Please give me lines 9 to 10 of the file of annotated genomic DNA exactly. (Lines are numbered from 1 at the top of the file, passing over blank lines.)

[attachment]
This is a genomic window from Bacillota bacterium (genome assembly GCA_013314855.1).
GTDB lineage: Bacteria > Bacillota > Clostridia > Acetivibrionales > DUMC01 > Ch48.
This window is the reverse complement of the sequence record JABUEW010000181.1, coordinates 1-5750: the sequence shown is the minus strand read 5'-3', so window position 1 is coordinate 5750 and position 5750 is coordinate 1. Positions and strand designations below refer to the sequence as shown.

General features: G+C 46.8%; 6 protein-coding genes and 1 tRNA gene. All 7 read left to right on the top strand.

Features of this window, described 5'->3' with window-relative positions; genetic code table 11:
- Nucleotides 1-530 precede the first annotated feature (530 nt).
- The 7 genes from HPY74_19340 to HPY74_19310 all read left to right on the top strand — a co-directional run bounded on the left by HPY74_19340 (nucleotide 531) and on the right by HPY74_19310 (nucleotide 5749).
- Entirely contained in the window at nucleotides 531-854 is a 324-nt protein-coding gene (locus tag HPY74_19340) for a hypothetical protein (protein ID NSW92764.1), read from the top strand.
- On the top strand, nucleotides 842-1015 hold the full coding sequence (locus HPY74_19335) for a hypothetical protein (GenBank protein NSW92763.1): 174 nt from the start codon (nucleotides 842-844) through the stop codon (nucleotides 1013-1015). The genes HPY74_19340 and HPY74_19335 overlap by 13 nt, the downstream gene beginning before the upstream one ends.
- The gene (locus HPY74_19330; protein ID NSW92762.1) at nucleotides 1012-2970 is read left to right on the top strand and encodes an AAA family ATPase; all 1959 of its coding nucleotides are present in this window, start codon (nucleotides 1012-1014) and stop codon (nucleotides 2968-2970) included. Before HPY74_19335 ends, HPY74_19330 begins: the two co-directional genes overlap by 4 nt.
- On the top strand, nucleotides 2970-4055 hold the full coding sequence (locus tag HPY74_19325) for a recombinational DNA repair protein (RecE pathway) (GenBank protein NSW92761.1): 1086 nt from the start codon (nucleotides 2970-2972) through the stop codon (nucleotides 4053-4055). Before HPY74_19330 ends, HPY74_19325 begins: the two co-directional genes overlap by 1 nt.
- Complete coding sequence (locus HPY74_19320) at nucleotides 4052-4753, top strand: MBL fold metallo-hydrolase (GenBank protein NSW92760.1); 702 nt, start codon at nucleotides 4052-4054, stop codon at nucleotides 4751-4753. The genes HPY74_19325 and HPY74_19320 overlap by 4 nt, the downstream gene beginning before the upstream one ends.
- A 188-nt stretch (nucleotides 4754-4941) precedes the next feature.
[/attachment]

- On the top strand, nucleotides 842-1015 hold the full coding sequence (locus HPY74_19335) for a hypothetical protein (GenBank protein NSW92763.1): 174 nt from the start codon (nucleotides 842-844) through the stop codon (nucleotides 1013-1015). The genes HPY74_19340 and HPY74_19335 overlap by 13 nt, the downstream gene beginning before the upstream one ends.
- The gene (locus HPY74_19330; protein ID NSW92762.1) at nucleotides 1012-2970 is read left to right on the top strand and encodes an AAA family ATPase; all 1959 of its coding nucleotides are present in this window, start codon (nucleotides 1012-1014) and stop codon (nucleotides 2968-2970) included. Before HPY74_19335 ends, HPY74_19330 begins: the two co-directional genes overlap by 4 nt.